But be prepared to see scores of fellow shoppers already wearing the exact goods you covet.
Therein lies the cruel commercial irony at the core of Deluxe: How Luxury Lost Its Luster, by Dana Thomas, a Paris-based culture and fashion writer for Newsweek (Penguin Press, 375 pages, $27.95).
Ms. Thomas documents in entertaining and sometimes heart-wrenching detail how the luxury industry evolved from a proudly diverse array of family-owned houses into a $157 billion-a-year mass market whose products now lack the exclusivity and in many cases the quality craftsmanship that formed the basis for their cachet in the first place.
Along with changing the way we dress, the luxury industry has realigned our economic class system, Ms. Thomas asserts. It has changed the way we interact, she says. It has become part of our social fabric. To achieve this, it has sacrificed its integrity, undermined its products, tarnished its history and hoodwinked its consumers. In order to make luxury accessible, tycoons have stripped away all that has made it special.
At first lip-blush, that might seem like merely an elitist complaint. Ms. Thomas shows, however, that the repercussions of democratizing luxury have had dire effects across the globe, and on almost every socio-economic level.
The corporate quest to reduce operating costs, for example, often leads to the creation of sweatshops. Along the way come an array of related crimes ranging from fraudulent labeling and counterfeiting to embezzlement and even prostitution paid for with luxury goods in lieu of cash.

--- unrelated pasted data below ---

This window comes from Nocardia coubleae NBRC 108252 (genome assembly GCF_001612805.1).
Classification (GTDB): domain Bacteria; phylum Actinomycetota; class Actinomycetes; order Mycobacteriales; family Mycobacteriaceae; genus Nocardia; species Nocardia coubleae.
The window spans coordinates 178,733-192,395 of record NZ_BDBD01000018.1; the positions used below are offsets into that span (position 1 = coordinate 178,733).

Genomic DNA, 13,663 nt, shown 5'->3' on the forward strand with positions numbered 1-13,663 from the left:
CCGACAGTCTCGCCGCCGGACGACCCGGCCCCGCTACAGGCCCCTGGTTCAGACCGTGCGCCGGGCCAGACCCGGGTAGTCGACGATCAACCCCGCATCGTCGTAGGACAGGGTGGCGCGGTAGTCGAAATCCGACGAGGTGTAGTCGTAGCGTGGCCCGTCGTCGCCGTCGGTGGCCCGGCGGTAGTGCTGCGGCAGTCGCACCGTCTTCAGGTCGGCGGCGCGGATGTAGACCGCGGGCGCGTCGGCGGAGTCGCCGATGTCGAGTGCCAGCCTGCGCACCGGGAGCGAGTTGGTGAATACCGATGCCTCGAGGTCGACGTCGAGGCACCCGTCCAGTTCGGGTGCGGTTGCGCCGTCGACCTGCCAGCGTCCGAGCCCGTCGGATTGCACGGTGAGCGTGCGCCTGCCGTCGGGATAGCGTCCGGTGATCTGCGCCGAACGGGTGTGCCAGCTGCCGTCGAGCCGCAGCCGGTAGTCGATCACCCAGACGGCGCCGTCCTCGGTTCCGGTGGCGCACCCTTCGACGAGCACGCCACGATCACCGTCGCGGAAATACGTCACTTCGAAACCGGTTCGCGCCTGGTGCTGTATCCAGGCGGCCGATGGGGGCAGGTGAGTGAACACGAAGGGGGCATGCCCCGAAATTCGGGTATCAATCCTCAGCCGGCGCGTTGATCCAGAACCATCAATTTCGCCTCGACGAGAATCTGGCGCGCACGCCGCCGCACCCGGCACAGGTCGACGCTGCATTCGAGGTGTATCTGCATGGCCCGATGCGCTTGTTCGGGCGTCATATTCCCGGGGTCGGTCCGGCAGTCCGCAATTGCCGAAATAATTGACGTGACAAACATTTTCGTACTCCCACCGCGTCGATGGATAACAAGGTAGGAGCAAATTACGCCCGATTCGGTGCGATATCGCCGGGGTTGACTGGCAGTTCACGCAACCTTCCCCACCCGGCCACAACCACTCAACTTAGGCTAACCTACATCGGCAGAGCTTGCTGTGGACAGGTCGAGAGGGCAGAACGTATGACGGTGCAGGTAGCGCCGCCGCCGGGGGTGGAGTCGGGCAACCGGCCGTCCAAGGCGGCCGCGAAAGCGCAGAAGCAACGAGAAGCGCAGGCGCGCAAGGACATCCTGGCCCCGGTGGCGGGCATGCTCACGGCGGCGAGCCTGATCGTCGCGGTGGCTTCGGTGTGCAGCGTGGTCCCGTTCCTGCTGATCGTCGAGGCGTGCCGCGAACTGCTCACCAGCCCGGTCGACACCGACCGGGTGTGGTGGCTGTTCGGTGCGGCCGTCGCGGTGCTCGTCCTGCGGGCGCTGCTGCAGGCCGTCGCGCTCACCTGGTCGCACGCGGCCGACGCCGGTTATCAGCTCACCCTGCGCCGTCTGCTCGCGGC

If the corporatization of luxury is new, the flaunting of wealth through acquisitions is not: It dates at least as far back as the ancient Greeks and Etruscans. The ancestry of modern extravagance traces to the Bourbons and the Bonapartes. (After France earned $15 million selling hundreds of millions of acres to the United States, Napoleons wife, Josephine, spent half of the money on clothes in 10 years, Ms. Thomas reports.)
Ms. Thomas argues that luxury not only indicates our tastes in fashion, it also defines our political, social, and economic standing and our self-worth. In America, the prevailing standards of taste and style were once set by new rich industrialists like the Vanderbilts, Carnegies, Morgans and Rockefellers.
Luxury wasnt simply a product, Ms. Thomas writes. It denoted a history of tradition, superior quality, and often a pampered buying experience.
Luxury was a natural and expected element of upper-class life, like belonging to the right clubs or having the right surname. And it was produced in small quantities often made to order for an extremely limited and truly elite clientele.